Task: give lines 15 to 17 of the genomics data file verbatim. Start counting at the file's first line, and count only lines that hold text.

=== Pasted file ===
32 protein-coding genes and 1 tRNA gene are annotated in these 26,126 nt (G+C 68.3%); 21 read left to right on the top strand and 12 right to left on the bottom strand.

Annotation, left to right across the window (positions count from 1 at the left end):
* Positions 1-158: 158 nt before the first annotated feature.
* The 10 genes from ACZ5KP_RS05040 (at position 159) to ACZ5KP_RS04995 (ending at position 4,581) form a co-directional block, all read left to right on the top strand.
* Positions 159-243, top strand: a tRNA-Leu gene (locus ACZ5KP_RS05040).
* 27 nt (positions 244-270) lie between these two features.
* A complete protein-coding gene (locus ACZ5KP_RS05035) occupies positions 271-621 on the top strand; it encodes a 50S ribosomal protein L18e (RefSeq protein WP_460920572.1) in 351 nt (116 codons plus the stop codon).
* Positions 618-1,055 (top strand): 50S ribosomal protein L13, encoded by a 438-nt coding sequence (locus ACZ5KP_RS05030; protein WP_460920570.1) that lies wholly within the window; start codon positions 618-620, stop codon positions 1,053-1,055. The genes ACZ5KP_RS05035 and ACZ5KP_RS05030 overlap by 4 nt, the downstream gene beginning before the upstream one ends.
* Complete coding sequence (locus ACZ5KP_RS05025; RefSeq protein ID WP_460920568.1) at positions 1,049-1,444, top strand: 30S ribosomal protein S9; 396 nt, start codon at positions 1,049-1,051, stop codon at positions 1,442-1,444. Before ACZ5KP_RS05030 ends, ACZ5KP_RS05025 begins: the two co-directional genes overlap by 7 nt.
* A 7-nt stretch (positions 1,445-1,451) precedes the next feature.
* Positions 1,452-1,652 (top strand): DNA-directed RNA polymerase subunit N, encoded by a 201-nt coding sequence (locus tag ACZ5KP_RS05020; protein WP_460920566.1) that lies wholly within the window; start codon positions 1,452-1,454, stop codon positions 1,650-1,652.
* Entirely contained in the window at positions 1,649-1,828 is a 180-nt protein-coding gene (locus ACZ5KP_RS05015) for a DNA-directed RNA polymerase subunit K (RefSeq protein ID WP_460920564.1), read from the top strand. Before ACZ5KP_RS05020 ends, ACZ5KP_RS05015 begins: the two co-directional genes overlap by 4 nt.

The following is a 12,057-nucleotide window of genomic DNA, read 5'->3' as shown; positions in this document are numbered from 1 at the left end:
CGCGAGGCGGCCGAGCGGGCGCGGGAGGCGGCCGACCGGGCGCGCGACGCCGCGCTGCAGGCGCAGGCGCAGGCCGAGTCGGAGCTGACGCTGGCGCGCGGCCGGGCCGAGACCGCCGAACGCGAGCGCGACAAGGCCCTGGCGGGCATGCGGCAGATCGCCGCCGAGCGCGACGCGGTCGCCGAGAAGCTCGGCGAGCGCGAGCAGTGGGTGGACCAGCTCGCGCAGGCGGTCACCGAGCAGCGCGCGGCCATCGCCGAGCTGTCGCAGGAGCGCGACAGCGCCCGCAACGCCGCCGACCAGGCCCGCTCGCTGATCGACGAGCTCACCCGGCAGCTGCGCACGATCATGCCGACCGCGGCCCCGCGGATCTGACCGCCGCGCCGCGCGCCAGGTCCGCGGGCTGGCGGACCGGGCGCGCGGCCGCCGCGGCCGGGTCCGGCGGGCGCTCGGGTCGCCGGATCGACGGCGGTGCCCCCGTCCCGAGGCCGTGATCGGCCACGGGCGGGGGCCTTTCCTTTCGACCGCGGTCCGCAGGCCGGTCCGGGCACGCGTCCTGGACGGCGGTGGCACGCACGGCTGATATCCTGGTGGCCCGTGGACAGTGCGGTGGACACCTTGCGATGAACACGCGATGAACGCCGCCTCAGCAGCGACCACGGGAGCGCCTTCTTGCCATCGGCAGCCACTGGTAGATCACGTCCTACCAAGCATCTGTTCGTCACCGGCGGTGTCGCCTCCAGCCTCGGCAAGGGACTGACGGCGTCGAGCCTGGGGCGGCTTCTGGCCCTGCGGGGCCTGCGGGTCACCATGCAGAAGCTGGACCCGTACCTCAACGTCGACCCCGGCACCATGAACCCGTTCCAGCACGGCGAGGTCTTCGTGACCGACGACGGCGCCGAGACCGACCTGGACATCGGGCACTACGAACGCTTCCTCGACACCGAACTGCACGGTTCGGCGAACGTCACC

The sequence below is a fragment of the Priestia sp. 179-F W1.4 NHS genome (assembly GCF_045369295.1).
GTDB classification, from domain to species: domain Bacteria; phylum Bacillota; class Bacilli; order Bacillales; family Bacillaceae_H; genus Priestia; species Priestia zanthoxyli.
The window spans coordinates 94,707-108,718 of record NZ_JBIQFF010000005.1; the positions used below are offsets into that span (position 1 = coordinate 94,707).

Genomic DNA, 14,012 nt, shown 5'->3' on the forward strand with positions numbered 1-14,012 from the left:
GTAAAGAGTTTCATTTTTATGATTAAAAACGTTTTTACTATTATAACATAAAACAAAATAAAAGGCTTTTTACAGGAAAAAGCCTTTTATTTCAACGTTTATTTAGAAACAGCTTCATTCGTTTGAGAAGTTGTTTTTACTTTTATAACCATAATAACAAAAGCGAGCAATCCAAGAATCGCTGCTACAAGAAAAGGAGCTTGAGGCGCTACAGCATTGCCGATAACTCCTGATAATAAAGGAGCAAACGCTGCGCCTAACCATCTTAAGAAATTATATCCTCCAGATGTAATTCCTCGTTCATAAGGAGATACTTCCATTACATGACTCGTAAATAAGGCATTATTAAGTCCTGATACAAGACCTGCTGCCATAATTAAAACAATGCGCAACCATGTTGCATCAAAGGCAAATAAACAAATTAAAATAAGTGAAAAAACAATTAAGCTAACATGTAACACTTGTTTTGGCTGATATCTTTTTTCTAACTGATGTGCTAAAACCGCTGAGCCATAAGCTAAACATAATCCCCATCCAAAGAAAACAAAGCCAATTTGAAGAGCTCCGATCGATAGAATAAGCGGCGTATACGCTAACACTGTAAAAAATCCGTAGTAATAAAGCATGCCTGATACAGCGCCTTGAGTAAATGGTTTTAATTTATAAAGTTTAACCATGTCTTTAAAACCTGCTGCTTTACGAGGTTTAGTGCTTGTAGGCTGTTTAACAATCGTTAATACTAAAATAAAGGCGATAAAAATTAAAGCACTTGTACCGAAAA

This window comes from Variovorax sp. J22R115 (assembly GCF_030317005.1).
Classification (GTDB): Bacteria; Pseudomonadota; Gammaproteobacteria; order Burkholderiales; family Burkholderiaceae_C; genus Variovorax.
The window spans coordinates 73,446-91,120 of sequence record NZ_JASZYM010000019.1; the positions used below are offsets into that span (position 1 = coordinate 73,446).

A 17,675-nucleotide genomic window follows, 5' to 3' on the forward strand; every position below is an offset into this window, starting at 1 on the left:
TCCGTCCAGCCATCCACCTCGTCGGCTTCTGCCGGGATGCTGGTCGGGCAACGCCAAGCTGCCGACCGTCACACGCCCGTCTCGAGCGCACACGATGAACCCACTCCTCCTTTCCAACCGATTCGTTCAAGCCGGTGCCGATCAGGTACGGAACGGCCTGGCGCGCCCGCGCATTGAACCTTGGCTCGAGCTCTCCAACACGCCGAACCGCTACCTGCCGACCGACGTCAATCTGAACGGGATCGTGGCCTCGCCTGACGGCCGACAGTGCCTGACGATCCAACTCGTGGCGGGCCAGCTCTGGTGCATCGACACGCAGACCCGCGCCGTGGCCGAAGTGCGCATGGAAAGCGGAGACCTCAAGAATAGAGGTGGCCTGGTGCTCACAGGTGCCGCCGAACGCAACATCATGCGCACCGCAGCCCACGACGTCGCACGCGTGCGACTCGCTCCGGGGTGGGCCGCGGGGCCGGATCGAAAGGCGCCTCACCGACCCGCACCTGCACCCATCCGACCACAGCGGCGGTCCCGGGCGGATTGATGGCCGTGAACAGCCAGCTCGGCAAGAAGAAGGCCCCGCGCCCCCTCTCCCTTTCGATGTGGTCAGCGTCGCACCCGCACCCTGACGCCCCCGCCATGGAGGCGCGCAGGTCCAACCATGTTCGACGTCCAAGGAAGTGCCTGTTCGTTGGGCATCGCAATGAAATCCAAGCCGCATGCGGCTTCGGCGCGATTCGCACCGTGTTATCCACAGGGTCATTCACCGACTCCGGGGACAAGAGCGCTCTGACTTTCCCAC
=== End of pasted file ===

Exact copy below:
The sequence below is a fragment of the Priestia sp. 179-F W1.4 NHS genome (assembly GCF_045369295.1).
GTDB classification, from domain to species: domain Bacteria; phylum Bacillota; class Bacilli; order Bacillales; family Bacillaceae_H; genus Priestia; species Priestia zanthoxyli.
The window spans coordinates 94,707-108,718 of record NZ_JBIQFF010000005.1; the positions used below are offsets into that span (position 1 = coordinate 94,707).